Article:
|Lowland peltops Peltops blainvillii|
The genus Peltops was introduced by the German zoologist Johann Georg Wagler in 1829. The type species is the lowland peltops. The name is from the Greek pelte meaning small shield and ops meaning face. The genus was once placed with the monarch flycatchers, but molecular and morphometric studies place it closer to the butcherbirds, possibly as a sister taxon to this group. The genus is placed in its own subfamily, Peltopsinae.
The genus contains two species:
Peltops are smaller than the butcherbirds, and have a less massive but still large bill. The mountain peltops is the larger species, at 20 cm (7.9 in), whereas the lowland peltops is slightly smaller at 18 to 19 cm (7.1–7.5 in). The hooked bill is the same size in both species, making it proportionally larger in the lowland peltops.
Both species occupy rainforest on New Guinea, but are separated by altitude. The lowland peltops ranges across the island from sea level to 600 m (2,000 ft), whereas the mountain peltops ranges from 600 to 3,000 m (2,000–9,800 ft). Within the forest they are particularly common at forest openings and edges, tree falls, river edges, and other disturbed areas including human modified openings like roads and gardens. In undisturbed virgin forest they may use massive trees emerging from and above the canopy.
Artamidae is a family of passerine birds found in Australia, the Indo-Pacific region, and Southern Asia. It includes 24 extant species in six genera and three subfamilies: Peltopsinae (with one genus, the peltops), Artaminae (with one genus, the woodswallows) and Cracticinae (currawongs, butcherbirds and the Australian magpie). Artamids used to be monotypic, containing only the woodswallows, but it was expanded to include the family Cracticidae in 1994. Some authors, however, still treat the two as separate families. Some species in this family are known for their beautiful song. Their feeding habits vary from nectar sucking (woodswallows) to predation on small birds (pied currawong).Butcherbird
Butcherbirds are Australian magpie-like birds. Most are found in the genus Cracticus, but the black butcherbird is placed in the monotypic genus Melloria. They are native to Australasia. Together with three species of currawong and two species of peltops, butcherbirds and the Australian magpie form the subfamily Cracticinae in the family Artamidae.
Butcherbirds are large songbirds, being between 30 and 40 cm (12–16 in) in length. Their colour ranges from black-and-white to mostly black with added grey plumage, depending on the species. They have a large, straight bill with a distinctive hook at the end which is used to skewer prey. They have high-pitched complex songs, which are used to defend their essentially year-round group territories: unlike birds of extratropical Eurasia and the Americas, both sexes sing prolifically.Butcherbirds are insect eaters for the most part, but will also feed on small lizards and other vertebrates. They get their name from their habit of impaling captured prey on a thorn, tree fork, or crevice. This "larder" is used to support the victim while it is being eaten, to store prey for later consumption, or to attract mates.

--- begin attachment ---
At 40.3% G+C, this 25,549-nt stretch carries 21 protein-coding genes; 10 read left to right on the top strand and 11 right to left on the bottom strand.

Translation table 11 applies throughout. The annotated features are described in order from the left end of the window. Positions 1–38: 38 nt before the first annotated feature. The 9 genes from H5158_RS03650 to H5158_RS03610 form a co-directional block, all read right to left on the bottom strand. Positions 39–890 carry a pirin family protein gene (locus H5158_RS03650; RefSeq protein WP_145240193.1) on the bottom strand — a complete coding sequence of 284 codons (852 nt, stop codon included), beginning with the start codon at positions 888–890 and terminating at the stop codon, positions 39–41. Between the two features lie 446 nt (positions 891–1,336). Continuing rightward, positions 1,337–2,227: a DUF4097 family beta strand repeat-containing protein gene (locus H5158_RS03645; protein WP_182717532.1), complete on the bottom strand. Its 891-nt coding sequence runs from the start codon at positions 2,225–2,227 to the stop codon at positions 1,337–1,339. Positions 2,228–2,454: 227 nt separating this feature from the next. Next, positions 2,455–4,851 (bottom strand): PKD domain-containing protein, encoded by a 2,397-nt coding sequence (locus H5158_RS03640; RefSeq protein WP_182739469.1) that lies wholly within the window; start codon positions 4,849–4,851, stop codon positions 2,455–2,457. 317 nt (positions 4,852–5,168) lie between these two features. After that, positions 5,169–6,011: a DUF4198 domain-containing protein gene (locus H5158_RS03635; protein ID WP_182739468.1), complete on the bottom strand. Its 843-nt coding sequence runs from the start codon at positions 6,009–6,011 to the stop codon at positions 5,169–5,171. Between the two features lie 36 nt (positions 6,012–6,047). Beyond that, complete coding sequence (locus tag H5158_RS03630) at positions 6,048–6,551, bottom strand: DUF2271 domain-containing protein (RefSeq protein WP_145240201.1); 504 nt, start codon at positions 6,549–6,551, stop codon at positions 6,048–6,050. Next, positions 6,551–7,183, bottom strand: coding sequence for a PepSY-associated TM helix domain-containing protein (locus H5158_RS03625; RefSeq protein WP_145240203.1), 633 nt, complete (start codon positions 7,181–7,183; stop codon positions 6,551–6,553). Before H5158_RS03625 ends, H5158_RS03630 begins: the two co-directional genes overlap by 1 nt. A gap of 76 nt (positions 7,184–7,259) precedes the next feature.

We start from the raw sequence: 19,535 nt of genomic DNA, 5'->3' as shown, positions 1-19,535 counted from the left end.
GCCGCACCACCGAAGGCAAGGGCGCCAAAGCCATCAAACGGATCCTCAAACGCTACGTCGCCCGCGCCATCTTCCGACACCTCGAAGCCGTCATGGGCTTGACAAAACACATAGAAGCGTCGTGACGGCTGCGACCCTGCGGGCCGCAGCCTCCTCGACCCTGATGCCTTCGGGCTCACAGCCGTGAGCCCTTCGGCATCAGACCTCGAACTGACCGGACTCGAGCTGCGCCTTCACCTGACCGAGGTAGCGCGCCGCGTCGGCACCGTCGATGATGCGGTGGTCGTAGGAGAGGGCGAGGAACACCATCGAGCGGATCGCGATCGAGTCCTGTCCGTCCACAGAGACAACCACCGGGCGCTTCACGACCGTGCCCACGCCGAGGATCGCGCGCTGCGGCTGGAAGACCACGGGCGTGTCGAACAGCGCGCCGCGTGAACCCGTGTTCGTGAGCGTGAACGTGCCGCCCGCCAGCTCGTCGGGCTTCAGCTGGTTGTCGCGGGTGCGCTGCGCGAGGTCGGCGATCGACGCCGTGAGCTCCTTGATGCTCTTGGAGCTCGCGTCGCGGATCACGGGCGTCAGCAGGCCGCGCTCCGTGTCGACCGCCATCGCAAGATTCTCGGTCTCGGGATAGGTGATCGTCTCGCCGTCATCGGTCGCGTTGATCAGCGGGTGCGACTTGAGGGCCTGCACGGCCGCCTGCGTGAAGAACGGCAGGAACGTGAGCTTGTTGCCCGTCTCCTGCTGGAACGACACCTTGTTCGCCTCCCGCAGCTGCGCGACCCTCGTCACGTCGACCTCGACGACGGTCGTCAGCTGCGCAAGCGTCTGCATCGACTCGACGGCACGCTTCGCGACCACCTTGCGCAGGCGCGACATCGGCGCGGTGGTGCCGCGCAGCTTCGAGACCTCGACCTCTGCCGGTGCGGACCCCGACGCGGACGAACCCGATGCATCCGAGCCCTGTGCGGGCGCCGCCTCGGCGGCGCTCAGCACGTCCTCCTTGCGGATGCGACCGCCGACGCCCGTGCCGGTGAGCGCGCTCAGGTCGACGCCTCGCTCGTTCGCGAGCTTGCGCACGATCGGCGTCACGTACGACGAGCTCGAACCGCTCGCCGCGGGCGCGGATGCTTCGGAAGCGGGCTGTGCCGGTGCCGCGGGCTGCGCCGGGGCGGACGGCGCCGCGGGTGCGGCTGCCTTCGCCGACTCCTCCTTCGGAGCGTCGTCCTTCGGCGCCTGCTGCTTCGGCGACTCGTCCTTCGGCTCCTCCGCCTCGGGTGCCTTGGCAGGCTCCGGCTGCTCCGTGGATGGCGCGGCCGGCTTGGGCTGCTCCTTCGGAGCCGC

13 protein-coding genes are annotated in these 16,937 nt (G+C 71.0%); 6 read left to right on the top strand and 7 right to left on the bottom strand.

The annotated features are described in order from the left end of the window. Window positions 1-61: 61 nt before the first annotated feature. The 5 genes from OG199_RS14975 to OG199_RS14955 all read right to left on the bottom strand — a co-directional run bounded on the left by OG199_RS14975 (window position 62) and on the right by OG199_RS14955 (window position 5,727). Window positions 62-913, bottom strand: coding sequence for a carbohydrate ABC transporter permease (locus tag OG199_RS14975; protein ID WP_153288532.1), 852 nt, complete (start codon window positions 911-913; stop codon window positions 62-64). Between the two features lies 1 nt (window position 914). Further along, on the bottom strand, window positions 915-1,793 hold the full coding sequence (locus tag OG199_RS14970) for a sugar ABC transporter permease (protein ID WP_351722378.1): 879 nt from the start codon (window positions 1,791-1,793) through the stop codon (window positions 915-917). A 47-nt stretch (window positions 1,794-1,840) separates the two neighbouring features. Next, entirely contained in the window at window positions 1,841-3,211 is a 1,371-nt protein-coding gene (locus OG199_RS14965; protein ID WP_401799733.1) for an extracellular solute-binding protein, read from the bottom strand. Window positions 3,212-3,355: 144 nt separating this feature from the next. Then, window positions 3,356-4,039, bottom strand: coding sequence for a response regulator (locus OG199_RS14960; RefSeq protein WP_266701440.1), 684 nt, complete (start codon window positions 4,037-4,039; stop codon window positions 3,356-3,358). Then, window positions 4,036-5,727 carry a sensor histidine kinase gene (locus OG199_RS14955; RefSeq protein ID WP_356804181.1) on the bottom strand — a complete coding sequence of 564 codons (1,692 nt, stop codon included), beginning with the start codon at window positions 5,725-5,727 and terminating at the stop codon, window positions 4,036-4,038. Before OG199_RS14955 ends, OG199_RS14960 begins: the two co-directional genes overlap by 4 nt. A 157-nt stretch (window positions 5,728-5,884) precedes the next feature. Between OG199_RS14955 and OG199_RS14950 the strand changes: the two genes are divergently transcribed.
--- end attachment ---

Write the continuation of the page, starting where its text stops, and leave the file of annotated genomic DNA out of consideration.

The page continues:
Butcherbirds are the ecological counterparts of the shrikes, mainly found in Eurasia and Africa, which are only distantly related, but share the "larder" habit; shrikes are also sometimes called "butcherbirds". Butcherbirds live in a variety of habitats from tropical rainforest to arid shrubland. Like many similar species, they have adapted well to urbanisation and can be found in leafy suburbs throughout Australia. They are opportunistic, showing little fear and readily taking food offerings to the point of becoming semi-tame.
Female butcherbirds lay between two and five eggs in a clutch, with the larger clutch sizes in more open-country species. Except in the rainforest-dwelling hooded and black butcherbirds, cooperative breeding occurs, with many individuals delaying dispersal to rear young. The nest is made from twigs, high up in a fork of a tree. The young will remain with their mother until almost fully grown. They tend to trail behind their mother and "squeak" incessantly while she catches food for them.Cracticinae
The Cracticinae, bellmagpies and allies, gathers together 12 species of mostly crow-like birds native to Australasia and nearby areas.
Historically, the cracticines – currawongs, Australian magpie and butcherbirds – were seen as a separate family Cracticidae and, according to the 2018 Cements List, they still are. With their 1985 DNA study, Sibley and Ahlquist recognised the close relationship between the woodswallows and the butcherbirds in 1985, and placed them in a Cracticini clade, now the family Artamidae. The two species of peltops were once placed with the monarch flycatchers but are now placed here.The cracticines have large, straight bills and mostly black, white or grey plumage. All are omnivorous to some degree: the butcherbirds mostly eat meat; Australian magpies usually forage through short grass looking for worms and other small creatures; and currawongs are true omnivores, taking fruit, grain, meat, insects, eggs and nestlings. The female constructs bulky nests from sticks, and both parents help incubate the eggs and raise the young thereafter.The cracticines, despite their fairly plain, utilitarian appearance, are highly intelligent and have extraordinarily beautiful songs of great subtlety. Particularly noteworthy are the pied butcherbird, the pied currawong and the Australian magpie.Cracticus